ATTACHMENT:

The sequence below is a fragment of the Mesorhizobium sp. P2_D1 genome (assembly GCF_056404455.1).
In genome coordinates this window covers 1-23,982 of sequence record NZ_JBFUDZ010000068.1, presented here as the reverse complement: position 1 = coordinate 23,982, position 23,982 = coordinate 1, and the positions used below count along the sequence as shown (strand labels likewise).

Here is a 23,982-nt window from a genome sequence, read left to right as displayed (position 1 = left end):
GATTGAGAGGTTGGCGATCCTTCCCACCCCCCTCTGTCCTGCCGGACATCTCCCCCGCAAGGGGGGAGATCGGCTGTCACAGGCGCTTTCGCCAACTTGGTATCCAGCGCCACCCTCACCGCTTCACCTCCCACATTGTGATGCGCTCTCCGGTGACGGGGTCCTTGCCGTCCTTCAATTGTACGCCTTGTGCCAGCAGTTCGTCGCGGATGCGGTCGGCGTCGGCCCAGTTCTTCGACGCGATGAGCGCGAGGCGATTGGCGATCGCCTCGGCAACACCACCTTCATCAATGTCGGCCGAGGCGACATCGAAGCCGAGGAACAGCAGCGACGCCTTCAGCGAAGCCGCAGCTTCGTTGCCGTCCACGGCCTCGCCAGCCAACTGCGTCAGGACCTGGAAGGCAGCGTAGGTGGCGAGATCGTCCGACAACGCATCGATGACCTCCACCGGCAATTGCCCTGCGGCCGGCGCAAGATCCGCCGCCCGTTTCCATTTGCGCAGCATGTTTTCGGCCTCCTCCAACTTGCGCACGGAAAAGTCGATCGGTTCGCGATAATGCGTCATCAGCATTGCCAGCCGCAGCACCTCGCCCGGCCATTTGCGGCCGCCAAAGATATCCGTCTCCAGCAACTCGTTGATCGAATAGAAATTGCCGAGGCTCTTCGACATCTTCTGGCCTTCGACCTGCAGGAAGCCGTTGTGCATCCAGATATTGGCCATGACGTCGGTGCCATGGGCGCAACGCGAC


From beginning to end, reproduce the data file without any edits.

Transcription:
The sequence below is a fragment of the Mesorhizobium sp. P2_D1 genome (assembly GCF_056404455.1).
In genome coordinates this window covers 1-23,982 of sequence record NZ_JBFUDZ010000068.1, presented here as the reverse complement: position 1 = coordinate 23,982, position 23,982 = coordinate 1, and the positions used below count along the sequence as shown (strand labels likewise).

Here is a 23,982-nt window from a genome sequence, read left to right as displayed (position 1 = left end):
GATTGAGAGGTTGGCGATCCTTCCCACCCCCCTCTGTCCTGCCGGACATCTCCCCCGCAAGGGGGGAGATCGGCTGTCACAGGCGCTTTCGCCAACTTGGTATCCAGCGCCACCCTCACCGCTTCACCTCCCACATTGTGATGCGCTCTCCGGTGACGGGGTCCTTGCCGTCCTTCAATTGTACGCCTTGTGCCAGCAGTTCGTCGCGGATGCGGTCGGCGTCGGCCCAGTTCTTCGACGCGATGAGCGCGAGGCGATTGGCGATCGCCTCGGCAACACCACCTTCATCAATGTCGGCCGAGGCGACATCGAAGCCGAGGAACAGCAGCGACGCCTTCAGCGAAGCCGCAGCTTCGTTGCCGTCCACGGCCTCGCCAGCCAACTGCGTCAGGACCTGGAAGGCAGCGTAGGTGGCGAGATCGTCCGACAACGCATCGATGACCTCCACCGGCAATTGCCCTGCGGCCGGCGCAAGATCCGCCGCCCGTTTCCATTTGCGCAGCATGTTTTCGGCCTCCTCCAACTTGCGCACGGAAAAGTCGATCGGTTCGCGATAATGCGTCATCAGCATTGCCAGCCGCAGCACCTCGCCCGGCCATTTGCGGCCGCCAAAGATATCCGTCTCCAGCAACTCGTTGATCGAATAGAAATTGCCGAGGCTCTTCGACATCTTCTGGCCTTCGACCTGCAGGAAGCCGTTGTGCATCCAGATATTGGCCATGACGTCGGTGCCATGGGCGCAACGCGAC